Did You Say “Salmon Croquettes”?!

It’s Tuesday morning and I have to write like the wind.  My laptop cord is messing up, and I’m on a limited battery.  This is the only problem I’ve ever had with this laptop.  Time for cord number three.  The time pressure is not a real problem.  This post has been developing in my head, much the same way as a knitting design takes shape.


First, a note on the recent dead.  My first great concert as a teen was Isaac Hayes in Houston, Texas.  My big sister took me.  Mr. Hayes opened in his chains, with his deep, rich voice, and I was smitten.  So sad to see the end of his time with us.  And Bernic Mac!  What can you say about that man except that he was 100% entertainer.  I never felt his roughness completely hid his sweet side.  Sarcoidosis is a disease that can range from benign to deadly.  I lost a favorite patient during my pregnancy, a young woman who died of sarcoid lung complications.  She gave me a denim jumper that she had worn while pregnant, and I wore it to make rounds the next day.  That was the last time she was fully conscious, and I was glad to be able to show off her thoughtful gift.  Descriptions of Bernie Mac, struggling to breathe and fighting fatigue, remind me of her difficult last days.  Another young patient had a slow, wickedly insidious demise, from sarcoidosis of the brain.  The granulomas gradually invaded more and more of his brain, first causing seizures, then mental deterioration and mood changes, then severe dementia and finally coma.  This is only a third of sarcoid patients.  About a third of them have one or two episodes and no further trouble.  Many live for decades with only occasional flares.  It’s a young person’s disease. 


Of course we’ve had our minds on disease in this household, with Dayna still undergoing tests.  It’s that tightrope you walk between wanting to know what’s causing the pain and not wanting to hear a bad diagnosis.  Hopefully it will be resolved soon.  The humor of the friendship developing between my daughter and our cousin, separated by just three years of age, is the better side of my child continuing to be at home. 


I had my back injected yesterday, a needle for each sacroiliac joint.  That puts me on very limited activity for 48 hours, with some intense pain right now while the medication stirs up inflammation at the injection sites.  I have time to knit and knit. 


Yesterday morning I did maintenance on my farm.  I sat on my rollie cart and scooted around, tying up long tomato vines, some heavily laden with fruit.  I’m going to have some Paul Robeson’s and Goose Creeks soon.  They’ve been slow, but they’re with us still.  The Rutgers and Black Plum continue to grace us with fruit almost daily.  I took the first bell pepper a few days ago, and diced some of it yesterday.  There are more jalapenos than I can use.  Dried peppers for the winter, I see.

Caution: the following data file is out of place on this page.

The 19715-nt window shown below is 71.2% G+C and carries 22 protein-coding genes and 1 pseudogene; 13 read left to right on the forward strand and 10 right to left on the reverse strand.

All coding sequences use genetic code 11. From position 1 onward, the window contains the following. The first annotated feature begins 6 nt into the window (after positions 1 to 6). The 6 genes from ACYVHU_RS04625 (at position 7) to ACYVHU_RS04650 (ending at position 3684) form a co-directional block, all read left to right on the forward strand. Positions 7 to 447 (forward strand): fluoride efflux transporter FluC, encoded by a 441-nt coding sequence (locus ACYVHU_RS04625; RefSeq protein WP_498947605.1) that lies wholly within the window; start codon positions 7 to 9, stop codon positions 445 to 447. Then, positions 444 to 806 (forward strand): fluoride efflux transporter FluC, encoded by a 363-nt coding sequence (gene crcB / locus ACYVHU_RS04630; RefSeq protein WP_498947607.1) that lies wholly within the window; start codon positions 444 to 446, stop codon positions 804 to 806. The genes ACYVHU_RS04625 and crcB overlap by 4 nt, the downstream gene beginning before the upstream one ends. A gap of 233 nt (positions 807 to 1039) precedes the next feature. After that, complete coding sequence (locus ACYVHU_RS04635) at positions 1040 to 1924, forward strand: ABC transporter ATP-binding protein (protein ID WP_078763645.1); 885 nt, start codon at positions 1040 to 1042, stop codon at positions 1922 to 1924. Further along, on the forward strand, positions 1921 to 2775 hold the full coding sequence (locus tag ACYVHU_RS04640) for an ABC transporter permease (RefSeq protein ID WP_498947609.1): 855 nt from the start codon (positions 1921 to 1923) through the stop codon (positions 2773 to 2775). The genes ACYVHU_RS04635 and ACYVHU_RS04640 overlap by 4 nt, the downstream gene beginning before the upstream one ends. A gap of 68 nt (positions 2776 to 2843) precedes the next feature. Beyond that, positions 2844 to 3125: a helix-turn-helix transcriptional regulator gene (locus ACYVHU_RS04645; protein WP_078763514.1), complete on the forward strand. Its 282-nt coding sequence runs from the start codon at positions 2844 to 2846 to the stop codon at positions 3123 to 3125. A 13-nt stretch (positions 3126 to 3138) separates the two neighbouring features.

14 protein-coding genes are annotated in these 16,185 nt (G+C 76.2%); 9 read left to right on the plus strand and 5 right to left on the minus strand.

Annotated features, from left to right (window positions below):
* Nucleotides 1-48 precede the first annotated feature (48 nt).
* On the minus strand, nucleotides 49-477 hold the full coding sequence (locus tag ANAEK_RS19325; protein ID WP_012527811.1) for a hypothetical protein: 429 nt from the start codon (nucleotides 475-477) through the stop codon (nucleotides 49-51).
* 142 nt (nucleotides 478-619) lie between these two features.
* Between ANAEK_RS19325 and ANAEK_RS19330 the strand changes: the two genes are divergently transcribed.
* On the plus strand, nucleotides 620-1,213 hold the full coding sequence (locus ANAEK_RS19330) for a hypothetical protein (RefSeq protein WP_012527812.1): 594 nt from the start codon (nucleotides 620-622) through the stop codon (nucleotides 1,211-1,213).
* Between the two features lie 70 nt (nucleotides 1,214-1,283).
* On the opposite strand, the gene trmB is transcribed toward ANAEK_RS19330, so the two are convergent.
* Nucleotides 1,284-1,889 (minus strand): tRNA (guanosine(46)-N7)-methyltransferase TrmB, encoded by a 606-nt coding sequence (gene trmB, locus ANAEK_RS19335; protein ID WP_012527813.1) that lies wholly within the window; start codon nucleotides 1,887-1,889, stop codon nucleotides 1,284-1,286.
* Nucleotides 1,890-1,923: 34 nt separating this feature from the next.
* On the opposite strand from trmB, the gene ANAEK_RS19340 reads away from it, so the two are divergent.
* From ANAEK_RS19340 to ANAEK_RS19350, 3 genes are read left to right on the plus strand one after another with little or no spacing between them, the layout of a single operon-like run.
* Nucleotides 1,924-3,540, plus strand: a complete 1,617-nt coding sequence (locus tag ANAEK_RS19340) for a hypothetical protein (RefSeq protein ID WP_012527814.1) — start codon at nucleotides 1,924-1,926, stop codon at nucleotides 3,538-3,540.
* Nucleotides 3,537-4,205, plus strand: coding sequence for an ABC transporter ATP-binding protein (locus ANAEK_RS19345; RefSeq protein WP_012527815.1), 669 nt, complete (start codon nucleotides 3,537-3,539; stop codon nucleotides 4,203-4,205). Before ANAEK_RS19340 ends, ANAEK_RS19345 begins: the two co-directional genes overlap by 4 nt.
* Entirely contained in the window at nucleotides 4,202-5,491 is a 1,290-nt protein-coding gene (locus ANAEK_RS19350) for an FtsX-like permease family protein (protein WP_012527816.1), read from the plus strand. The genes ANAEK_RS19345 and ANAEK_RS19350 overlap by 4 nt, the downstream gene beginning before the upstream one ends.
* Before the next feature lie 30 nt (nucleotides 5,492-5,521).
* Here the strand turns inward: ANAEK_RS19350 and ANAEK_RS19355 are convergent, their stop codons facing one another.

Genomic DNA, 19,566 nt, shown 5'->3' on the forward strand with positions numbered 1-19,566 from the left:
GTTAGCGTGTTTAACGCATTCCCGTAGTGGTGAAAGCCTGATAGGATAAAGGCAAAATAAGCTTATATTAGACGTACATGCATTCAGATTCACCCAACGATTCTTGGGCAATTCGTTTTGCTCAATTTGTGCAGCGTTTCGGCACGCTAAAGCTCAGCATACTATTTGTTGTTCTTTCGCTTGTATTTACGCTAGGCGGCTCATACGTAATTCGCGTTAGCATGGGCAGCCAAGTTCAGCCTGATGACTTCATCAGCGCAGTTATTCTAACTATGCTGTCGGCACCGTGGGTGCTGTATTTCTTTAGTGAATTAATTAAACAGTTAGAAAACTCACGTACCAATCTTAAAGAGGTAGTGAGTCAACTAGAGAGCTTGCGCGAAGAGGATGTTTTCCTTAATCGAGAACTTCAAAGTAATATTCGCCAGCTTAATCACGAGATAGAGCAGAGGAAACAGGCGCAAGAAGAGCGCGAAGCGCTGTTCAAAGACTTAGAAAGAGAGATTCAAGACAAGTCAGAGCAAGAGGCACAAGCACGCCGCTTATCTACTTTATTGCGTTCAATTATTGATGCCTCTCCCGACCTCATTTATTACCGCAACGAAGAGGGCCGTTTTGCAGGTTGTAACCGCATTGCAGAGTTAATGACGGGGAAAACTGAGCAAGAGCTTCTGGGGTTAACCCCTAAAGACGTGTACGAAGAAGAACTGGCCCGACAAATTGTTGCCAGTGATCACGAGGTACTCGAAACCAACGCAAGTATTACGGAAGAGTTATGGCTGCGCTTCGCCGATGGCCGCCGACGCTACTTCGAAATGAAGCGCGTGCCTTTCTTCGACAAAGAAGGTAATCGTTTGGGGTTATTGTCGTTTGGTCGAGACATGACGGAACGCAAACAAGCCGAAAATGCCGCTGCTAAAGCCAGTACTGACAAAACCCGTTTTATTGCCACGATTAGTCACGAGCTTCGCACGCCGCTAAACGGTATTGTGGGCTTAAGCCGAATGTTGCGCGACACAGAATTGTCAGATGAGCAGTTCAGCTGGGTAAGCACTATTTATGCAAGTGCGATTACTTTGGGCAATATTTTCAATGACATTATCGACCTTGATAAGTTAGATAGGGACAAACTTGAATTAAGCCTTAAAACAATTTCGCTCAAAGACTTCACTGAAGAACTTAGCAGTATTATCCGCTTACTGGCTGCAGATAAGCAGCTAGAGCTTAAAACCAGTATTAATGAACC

This is the little girl’s Cotton Fleece sweater two days ago.  Now the whold bodice is finished and I’ve been working on the sleeves simultaneously, cast on to one needle. 

The animal is keeping me company while I have to spend my days sitting.  Inspired by the Olympics, she is a sleeping champion.


Yesterday we had a real treat.  A friend brought her one month-old baby and eight year-old to visit.  We know the older child well, having kept her one summer for several weeks.  She immediately went to play with Lucy.  The baby curled up (much like Lucy, above) and took turns sleeping in my arms and in Dayna’s.  Sweet, sweet.   I adore babies.  Talking with my friend, who was surprised by the latter pregnancy, was a treat, too.


My cousin has been introduced to tofu, veggie patties, apple/potato pancakes, and other wonders of foodland since she arrived.  A few days ago she asked if I cooked salmon croquettes and I had a mini-stroke.  They were one of the foods that I was happy to leave behind in my childhood.  Yesterday I had a change of heart.  She’s been tolerant, and I can be, too.  I looked up a recipe in Allrecipes.com, and she and I prepared it together.  It had dill and wheat germ instead of cornmeal or breakcrumbs and salt.  They were delicious. 


Well, I’ve made it on battery alone without skipping any words.  I know I didn’t talk about Vogue Knitting, which has some breathtaking designs this issue, but tomorrow is another day. 




3 Responses

  1. Love the pink sweater! I have used crochet hooks with large handles but they don’t help. I still hope to be able to go back to crochet some day. My hands are so bad these days I have to take many breaks. This Susie Hoodie is a major project and is taking me a long time because of the breaks. Can’t wait to get done. Your baby(dog) is a cutie! How old is he?

  2. I’m sending positive thoughts Dayna’s way. Hope all is well.

    Tell cousin if she needs rescuing from tofu, give me a call ; )

  3. It is really looking wonderful….

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